Carr Thinks Stopping Walker Is Key

By Adam Caparell - September 13, 2006

There are plenty of intriguing matchups in Saturday’s Notre Dame-Michigan game. Can Brady Quinn stand tall against the Michigan defensive line and better counterpart Chad Henne? Can CB Leon Hall keep in check WRs Jeff Samardzija and Rhema McKnights? Between Charlie Weis and Lloyd Carr, whose calls will be the right ones.

Then there’s the Darius Walker vs. the Michigan defense and Carr thinks the Wolverines ability to slow down Notre Dame’s leading rusher could be the their most important job.

“Walker is the heart and soul of that team,” Carr said. “I think he’s just an outstanding football player.”

Carr thinks highly of Walker - despite only having 155 yards and one touchdown to start the season – because he sees a lot of Walker in his own RB, Mike Hart.

“Both of them have great instincts,” Carr said. “They’re guys that love to play the game. They both have great vision as running backs. They’re both tough and do the things in pass protection that you want to see done.”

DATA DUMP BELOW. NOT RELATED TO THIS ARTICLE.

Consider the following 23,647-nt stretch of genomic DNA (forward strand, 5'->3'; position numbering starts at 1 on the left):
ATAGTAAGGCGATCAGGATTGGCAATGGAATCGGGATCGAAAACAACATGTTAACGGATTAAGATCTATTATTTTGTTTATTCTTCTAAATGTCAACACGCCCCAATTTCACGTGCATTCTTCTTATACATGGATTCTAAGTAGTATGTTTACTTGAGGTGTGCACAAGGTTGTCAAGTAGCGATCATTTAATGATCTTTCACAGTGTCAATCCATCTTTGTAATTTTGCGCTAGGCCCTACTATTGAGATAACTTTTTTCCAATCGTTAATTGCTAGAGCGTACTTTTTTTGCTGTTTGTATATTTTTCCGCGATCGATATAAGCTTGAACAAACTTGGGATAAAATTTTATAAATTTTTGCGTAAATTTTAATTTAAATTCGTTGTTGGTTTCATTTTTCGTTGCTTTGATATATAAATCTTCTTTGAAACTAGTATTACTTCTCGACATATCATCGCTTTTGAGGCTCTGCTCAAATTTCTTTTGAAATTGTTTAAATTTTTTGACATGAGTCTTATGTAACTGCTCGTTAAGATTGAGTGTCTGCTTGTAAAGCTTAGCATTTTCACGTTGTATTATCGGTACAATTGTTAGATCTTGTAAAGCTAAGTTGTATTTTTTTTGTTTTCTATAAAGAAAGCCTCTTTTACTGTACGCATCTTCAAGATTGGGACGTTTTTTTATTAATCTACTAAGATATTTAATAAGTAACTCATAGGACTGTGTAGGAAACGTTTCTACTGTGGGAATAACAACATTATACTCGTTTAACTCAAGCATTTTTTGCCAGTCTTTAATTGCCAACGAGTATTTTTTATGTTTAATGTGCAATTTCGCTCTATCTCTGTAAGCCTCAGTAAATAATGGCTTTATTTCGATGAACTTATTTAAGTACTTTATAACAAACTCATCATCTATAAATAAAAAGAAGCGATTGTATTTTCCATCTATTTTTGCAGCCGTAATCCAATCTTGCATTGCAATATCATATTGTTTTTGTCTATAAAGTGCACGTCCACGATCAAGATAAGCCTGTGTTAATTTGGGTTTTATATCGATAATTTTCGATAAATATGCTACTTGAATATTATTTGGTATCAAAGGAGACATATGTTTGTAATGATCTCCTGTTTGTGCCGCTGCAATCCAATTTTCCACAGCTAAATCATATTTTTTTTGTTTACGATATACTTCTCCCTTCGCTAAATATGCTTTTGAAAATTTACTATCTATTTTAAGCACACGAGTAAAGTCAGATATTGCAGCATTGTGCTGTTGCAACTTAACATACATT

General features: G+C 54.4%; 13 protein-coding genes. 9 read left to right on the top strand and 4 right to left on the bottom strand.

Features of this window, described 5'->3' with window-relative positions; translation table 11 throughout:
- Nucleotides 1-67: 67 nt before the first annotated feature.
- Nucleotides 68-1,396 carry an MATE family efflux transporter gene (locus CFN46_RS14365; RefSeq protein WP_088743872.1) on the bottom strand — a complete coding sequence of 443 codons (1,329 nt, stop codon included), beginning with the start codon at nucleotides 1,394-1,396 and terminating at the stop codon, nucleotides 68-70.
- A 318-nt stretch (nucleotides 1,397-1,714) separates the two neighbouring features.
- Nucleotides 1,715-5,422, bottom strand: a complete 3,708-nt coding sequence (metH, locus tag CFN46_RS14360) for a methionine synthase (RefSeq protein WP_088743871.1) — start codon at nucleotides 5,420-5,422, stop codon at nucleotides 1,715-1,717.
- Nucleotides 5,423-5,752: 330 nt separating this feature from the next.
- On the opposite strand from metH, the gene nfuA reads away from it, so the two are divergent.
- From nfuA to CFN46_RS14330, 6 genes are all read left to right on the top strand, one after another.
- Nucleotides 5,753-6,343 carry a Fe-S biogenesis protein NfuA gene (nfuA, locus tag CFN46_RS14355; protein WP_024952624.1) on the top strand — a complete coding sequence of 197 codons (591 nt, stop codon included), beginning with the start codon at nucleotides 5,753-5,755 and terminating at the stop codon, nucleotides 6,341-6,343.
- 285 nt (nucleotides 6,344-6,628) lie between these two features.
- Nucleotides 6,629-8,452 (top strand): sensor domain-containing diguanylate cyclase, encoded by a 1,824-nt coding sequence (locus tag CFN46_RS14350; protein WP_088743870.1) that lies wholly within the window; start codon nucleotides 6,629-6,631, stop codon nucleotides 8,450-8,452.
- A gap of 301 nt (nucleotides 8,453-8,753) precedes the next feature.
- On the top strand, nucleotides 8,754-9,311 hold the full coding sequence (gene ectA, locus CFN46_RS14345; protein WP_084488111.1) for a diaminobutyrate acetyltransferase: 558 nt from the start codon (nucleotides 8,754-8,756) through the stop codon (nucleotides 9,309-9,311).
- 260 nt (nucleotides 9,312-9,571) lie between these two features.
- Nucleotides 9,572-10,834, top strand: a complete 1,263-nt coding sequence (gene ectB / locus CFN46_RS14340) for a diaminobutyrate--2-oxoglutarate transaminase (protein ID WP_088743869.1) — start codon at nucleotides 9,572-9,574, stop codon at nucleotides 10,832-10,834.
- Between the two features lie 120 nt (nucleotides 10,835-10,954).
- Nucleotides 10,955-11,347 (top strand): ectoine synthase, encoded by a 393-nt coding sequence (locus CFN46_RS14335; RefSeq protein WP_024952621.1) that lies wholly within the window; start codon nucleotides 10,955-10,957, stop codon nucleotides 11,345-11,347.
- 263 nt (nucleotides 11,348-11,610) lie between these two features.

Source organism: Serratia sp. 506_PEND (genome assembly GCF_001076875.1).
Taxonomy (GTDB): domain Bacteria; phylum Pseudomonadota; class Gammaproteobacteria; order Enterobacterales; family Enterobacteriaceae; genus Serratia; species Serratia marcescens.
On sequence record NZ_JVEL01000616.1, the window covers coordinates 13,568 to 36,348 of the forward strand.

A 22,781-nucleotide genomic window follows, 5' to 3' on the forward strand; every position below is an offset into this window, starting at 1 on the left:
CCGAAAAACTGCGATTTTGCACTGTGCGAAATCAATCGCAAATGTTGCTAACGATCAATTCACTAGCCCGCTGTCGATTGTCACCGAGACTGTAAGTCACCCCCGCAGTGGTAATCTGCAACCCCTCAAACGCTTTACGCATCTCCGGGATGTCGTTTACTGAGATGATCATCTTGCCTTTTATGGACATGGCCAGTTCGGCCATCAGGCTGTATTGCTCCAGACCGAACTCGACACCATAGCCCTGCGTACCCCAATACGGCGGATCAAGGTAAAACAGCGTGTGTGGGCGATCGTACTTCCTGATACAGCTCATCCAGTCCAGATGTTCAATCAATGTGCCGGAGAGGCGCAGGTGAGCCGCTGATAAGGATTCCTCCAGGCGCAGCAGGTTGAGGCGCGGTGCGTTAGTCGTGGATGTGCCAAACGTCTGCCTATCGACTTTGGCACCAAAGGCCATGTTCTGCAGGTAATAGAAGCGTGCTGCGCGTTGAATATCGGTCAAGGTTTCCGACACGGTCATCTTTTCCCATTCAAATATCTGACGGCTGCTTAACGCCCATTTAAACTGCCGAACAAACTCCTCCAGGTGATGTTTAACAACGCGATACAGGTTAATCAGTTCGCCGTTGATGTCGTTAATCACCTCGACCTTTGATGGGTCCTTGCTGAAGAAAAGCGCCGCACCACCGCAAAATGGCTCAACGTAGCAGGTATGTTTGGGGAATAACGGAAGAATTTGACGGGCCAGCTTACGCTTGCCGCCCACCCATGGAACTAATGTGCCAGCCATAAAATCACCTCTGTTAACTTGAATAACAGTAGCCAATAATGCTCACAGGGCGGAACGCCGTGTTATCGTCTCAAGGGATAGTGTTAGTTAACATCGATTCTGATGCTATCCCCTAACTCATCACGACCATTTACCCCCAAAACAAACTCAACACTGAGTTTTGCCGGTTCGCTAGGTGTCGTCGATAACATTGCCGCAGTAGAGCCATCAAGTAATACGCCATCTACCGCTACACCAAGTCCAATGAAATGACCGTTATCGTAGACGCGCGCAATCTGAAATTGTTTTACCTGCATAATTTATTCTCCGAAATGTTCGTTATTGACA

Hart is off to a great start, thanks to Michigan’s new zone blocking scheme on offense. He's averaging 131 yards per game for and is the leading rusher in the Big Ten.

But the focus this week is on defense as Michigan has spoken very highly of Notre Dame’s offense. The Wolverines better hope they're up to what figures to be their toughest challenge defensively until they face Ohio State.

The Wolverines are leading the Big Ten in total defense, but it’s come against Vanderbilt and Central Michigan. Notre Dame, in South Bend, could be a bear.

Carr’s teams have really underperformed in these kind of big games over the last several years. Whether it’s Ohio State, Notre Dame or the Wolverines bowl games, Michigan has disappointed in the big spot lately. Carr is on the hot seat and he’s getting really ornery with all the questions about the pressure on him. I think he's safe for the time being, but he can’t keep losing to Ohio State, and Notre Dame to a lesser extent, game after game. Falling to your biggest rivals consistently will cost you. Just ask John Cooper.

Posted by Adam Caparell at 05:48 PM on September 13, 2006

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